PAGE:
Although the memorandum refers to ‘royalty’ for materials removed, the nomenclature does not bind the Board of Equalization as a third person, not party to the contract. (Budd v. Hughes, 176 Cal. 687, 689–690, 171 P. 287; Broder v. Epstein, 101 Cal.App.2d 197, 225 P.2d 10; People v. Chait, 69 Cal.App.2d 503, 519, 159 P.2d 445; Witkin, Calif.Evidence, § 377, p. 421.) The true nature of the contract must be looked to. The trial judge found that the sale was not of real property but of tangible personal property. The finding is supported.
Raisch Company did nothing by way of ‘taking’ the material. Taking is of the essence of what is called a profit a prendre. The memorandum does not contain such a description of the land as is proper to a profit a prendre. It refers to the ‘Tennant Avenue Gravel Deposit,’ but nothing is said about the amount that may be taken nor about duration of a right conveyed. A profit a prendre is an interest in the land itself and it creates a covenant running with the land as distinguished from a mere personal obligation of the owner of the property. (Richfield Oil Co. of California v. Hercules Gasoline Co., 112 Cal.App. 431, 434, 297 P. 13.) The substances which may be taken are part of the realty until severed and brought under control, and when this is done, they are personal property and subject to sale as such (id., 112 Cal.App. p. 435, 297 P. 13). No part of this transaction brought Raisch into the operation of severing anything from the land. It simply bought personal property which had been severed by appellant. The quantity for which payment was to be made was measured by the amount delivered by the trucks selected by appellant.
Appellant takes a second position about the Raisch contract. It says that in event the court rejects the profit a prendre theory, then only the charge for materials, 30 cents out of 85 cents, is taxable.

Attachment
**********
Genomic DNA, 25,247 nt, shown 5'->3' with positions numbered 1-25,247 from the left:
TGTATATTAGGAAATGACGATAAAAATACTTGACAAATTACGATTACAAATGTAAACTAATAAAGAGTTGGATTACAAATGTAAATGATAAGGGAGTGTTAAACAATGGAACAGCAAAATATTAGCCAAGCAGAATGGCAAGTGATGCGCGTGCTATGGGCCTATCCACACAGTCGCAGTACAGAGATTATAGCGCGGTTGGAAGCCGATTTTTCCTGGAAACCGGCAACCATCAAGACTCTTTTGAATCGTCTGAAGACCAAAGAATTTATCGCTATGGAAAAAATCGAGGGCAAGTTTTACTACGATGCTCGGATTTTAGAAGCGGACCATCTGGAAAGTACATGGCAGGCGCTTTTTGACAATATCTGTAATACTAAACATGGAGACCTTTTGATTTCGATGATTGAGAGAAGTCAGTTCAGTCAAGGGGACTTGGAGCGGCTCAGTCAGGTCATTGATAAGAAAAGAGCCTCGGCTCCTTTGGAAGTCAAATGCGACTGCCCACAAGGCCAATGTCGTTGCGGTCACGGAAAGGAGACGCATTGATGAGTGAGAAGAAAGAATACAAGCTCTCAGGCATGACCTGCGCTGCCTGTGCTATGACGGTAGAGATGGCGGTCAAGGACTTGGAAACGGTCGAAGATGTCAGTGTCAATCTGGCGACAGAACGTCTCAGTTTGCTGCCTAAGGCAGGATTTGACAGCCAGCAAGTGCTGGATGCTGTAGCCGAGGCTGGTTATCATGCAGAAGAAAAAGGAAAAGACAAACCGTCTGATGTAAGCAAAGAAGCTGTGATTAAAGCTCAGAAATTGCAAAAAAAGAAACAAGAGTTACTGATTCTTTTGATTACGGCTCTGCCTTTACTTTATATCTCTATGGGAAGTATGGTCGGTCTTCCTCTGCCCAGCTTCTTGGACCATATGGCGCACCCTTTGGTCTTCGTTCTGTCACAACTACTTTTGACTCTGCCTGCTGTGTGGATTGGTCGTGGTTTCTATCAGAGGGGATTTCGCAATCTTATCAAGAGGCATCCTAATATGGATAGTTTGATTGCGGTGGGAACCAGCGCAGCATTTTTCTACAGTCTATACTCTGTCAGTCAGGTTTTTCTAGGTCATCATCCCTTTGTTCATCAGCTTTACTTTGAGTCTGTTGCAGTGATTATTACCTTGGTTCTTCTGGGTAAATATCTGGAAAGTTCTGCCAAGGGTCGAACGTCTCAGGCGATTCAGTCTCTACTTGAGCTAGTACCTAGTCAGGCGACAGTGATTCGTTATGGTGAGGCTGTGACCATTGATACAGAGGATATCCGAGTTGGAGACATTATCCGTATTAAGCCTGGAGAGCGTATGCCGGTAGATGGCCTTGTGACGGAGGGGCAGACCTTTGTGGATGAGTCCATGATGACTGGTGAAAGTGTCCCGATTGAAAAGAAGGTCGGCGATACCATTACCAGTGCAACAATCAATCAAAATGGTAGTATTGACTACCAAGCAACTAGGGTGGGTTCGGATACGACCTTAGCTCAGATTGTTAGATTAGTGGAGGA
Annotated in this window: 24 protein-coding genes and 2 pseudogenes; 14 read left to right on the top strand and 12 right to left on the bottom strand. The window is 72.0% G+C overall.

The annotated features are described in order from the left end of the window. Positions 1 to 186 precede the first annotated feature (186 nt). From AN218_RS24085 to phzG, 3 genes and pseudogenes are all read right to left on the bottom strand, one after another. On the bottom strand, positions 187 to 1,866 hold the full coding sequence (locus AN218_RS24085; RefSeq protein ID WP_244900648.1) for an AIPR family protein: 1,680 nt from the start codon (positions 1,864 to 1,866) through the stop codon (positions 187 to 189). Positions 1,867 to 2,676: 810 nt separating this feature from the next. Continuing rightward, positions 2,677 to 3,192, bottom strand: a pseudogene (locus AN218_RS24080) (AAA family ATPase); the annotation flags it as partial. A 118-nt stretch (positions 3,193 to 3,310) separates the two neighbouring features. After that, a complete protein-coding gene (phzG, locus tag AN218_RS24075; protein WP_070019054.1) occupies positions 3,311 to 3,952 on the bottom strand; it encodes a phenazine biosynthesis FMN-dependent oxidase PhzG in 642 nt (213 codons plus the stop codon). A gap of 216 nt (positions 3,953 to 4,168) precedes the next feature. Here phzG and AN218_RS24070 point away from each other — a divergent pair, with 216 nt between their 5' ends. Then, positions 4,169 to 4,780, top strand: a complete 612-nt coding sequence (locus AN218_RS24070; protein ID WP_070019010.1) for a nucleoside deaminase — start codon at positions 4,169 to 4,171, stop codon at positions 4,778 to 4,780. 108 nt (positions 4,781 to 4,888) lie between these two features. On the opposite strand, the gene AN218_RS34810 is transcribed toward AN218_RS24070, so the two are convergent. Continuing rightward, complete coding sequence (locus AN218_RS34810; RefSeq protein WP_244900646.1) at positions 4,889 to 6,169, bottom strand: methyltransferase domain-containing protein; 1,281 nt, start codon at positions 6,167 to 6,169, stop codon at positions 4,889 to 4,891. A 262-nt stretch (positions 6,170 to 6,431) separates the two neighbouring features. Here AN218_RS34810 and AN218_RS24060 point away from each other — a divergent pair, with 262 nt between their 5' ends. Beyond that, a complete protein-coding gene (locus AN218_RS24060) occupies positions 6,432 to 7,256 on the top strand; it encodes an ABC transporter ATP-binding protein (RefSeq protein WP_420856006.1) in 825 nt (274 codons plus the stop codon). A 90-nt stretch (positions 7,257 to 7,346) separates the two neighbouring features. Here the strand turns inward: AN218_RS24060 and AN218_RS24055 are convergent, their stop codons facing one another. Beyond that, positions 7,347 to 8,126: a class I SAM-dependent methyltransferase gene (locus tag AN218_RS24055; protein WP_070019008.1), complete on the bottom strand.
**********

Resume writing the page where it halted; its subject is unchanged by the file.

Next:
As in the Ball and Simpson contract, the trial judge found that title did not pass until delivery was made, that cost of delivery constituted part of the sales price, and that the buyer was interested only in a delivered price. This is supported by several items of direct evidence and fair inferences from them. (1) The fact that an illusory real property element was given to the transaction makes it difficult for appellant to say that there was a true sale of severed personal property at the pits and to insist that a particular portion, 30 cents per ton, of the whole amount paid, 85 cents per ton, is to be allocated to sale of material for tax purposes. (2) No testimony was presented to show the point at which Raisch considered title to pass. In fact, there is no direct evidence as to the point when appellant intended title to pass. Here, as in the Ball and Simpson contract, it seems that Raisch was going to pay for what it got at the place of delivery, and was not concerned with amount of product at plantsite nor of acquiring title before transportation by appellant's allied company. (3) The invoices were ‘jobsite,’ as in the Ball and Simpson contract, and the same reasoning applies here as there.
Appellant aruges that the fact that Raisch paid an extra 5 cents per ton when a more distant pit had to be used temporarily shows that a ‘delivered price’ was not contemplated, because Raisch could have refused to pay this extra sum. But the written agreement referred to sales from the Tennant Avenue pit only. The parties were free to agree on a different price for the supplies coming from another pit. The fact that increased cost of transportation may have been considered as giving rise to a higher price during the temporary overburden of Tennant Avenue, does not demonstrate that the sale and transportation were separate transactions under all of the circumstances.
1. The regulation at the time of the transaction was not quite this, but since it was then somewhat less favorable to appellant, we need not discuss the difference.
DRAPER, P. J., and SALSMAN, J., concur.